This week we’ve got labor on our minds, especially the history of labor unions in Ohio. And the best place to start learning more about them is the Rogowski-Kaptur Labor History Room at the Toledo Lucas County Public Library. Part of TLCPL’s Local History collection, it includes a wide range of materials that document the history of labor issues both in Ohio and around the world.
Luckily for us armchair historians, many of the items have also been digitized and are available online through DPLA right now. One fantastic resource is the Photo history of the Toledo Auto-Lite Strike scrapbook (contains some graphic images), created by photographers from the Toledo News-Bee newspaper during the Electric Auto-Lite Strike that occured in 1934.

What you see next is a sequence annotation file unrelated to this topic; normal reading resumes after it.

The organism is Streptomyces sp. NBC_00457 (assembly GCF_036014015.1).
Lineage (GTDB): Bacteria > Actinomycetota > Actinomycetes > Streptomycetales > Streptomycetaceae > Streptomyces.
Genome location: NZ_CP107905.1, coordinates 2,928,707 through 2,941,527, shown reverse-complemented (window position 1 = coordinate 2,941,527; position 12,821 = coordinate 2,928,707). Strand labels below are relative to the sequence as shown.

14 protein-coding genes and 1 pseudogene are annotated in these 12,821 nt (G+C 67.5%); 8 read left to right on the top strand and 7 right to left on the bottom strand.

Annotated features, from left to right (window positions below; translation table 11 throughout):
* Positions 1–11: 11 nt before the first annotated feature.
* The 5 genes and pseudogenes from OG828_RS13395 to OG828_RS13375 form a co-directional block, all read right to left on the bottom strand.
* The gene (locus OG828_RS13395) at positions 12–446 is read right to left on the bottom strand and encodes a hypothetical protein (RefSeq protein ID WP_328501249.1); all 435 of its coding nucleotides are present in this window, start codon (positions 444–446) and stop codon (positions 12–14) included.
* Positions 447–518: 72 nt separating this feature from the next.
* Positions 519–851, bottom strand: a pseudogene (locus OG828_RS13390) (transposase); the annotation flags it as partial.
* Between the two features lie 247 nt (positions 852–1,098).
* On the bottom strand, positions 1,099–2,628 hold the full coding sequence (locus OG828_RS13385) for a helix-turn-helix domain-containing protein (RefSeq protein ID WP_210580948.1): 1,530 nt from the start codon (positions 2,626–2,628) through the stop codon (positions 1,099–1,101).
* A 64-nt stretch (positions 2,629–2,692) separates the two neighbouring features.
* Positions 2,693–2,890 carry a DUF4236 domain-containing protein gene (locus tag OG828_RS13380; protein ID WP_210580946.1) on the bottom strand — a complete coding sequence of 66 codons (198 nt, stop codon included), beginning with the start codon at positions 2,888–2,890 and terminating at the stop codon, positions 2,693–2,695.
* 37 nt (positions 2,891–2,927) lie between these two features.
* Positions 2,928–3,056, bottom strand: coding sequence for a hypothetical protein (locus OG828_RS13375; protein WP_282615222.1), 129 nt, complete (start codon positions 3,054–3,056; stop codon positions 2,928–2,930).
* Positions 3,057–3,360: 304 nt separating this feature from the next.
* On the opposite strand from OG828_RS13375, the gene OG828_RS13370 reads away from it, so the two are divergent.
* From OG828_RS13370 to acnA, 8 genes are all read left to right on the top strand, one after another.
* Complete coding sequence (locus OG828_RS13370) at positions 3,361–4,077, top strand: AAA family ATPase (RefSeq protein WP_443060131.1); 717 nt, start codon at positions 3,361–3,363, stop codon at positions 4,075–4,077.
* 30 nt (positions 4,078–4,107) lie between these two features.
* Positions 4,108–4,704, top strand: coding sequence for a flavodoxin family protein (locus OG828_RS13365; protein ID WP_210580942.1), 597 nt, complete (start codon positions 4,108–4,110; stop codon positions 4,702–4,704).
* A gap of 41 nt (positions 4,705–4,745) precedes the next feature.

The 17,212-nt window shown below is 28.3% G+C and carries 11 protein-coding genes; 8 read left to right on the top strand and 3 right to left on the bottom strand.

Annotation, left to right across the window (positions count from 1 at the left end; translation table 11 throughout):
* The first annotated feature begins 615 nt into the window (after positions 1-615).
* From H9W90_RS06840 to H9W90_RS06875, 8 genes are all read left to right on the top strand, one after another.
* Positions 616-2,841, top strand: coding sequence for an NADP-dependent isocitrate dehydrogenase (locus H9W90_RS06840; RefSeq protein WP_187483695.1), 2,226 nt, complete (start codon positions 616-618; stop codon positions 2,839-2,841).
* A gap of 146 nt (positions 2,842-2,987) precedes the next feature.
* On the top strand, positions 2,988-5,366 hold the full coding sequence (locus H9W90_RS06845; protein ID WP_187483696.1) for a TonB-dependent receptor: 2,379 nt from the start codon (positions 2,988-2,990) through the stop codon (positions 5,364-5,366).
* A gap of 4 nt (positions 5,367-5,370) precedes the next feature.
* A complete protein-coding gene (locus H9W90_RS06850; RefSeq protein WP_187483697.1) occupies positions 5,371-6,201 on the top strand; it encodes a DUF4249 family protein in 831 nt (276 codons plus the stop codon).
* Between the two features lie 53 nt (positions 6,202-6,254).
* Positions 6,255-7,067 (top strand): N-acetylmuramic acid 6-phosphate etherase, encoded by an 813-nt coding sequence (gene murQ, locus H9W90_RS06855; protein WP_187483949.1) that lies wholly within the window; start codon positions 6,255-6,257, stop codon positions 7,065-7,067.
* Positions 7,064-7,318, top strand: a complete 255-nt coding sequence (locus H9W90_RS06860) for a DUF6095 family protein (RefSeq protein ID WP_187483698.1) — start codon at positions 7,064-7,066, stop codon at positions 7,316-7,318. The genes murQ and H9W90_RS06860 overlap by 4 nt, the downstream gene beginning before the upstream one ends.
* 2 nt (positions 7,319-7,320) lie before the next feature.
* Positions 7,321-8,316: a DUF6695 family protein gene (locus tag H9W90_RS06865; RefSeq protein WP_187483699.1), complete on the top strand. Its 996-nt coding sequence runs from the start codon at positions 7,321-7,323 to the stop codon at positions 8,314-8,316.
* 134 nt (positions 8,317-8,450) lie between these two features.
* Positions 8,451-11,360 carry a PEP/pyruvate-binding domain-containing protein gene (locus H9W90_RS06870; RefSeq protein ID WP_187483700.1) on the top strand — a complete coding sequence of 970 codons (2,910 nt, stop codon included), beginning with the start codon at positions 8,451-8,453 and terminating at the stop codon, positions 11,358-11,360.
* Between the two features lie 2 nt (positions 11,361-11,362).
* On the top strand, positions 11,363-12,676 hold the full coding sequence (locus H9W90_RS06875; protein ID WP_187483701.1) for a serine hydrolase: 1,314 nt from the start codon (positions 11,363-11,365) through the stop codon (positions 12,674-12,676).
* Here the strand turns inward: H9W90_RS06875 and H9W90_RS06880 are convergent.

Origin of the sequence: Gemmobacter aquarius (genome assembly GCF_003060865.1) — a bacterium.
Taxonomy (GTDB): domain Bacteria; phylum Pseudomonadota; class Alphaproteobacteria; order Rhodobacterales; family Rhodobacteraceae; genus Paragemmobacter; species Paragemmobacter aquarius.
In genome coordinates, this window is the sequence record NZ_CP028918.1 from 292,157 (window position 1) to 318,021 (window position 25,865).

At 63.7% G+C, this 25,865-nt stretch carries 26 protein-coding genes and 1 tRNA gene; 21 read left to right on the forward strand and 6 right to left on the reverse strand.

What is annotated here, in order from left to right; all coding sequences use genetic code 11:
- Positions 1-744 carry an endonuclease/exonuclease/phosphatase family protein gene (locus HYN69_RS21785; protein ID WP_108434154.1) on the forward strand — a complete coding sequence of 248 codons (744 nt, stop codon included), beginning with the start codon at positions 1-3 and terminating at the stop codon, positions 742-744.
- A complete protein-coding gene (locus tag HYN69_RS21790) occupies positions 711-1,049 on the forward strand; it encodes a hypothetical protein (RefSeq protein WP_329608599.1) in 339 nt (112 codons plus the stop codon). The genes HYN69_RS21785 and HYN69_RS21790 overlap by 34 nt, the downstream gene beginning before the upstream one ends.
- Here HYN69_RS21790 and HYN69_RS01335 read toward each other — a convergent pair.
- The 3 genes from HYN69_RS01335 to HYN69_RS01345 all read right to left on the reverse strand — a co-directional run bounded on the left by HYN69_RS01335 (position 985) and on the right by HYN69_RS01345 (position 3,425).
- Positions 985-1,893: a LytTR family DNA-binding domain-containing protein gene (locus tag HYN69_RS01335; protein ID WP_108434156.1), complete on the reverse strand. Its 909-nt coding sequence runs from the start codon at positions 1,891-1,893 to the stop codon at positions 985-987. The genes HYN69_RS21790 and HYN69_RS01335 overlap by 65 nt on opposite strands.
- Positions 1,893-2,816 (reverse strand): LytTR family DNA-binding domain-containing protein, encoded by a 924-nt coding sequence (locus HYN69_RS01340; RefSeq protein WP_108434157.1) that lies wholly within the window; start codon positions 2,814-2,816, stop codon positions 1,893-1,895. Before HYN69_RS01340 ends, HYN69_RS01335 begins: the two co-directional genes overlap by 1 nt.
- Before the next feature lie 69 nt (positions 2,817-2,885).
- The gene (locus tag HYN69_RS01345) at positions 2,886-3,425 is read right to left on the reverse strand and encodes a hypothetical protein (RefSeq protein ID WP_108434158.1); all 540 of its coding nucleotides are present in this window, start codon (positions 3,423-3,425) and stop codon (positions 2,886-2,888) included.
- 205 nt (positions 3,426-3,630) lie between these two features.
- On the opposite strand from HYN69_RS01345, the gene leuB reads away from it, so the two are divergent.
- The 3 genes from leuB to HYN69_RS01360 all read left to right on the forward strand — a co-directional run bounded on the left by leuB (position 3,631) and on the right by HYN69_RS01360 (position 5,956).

The Toledo Auto-Lite strike lasted for two months and included five days of violence between strikers and members of the Ohio National Guard and local police, leaving 2 labor supporters dead and hundreds injured on both sides. Known as one of the key strikes in U.S. labor history, it paved the way for widespread unionization and worker support during the Great Depression and beyond.
With thousands of strike supporters in the streets, Toledo News-Bee photographers documented skirmishes, injuries, and their aftermath, even sustaining injury to themselves while in the midst of the chaos. Seen below are two photographs made from broken glass plate negatives that were saved when a cameraman was knocked down. Because of their dedication to documenting this event, we are able to learn from it and appreciate the contributions that the labor movement has made to today’s workforce.
Thanks to the Toledo Lucas County Public Library and Ohio Memory for sharing their collections with DPLA.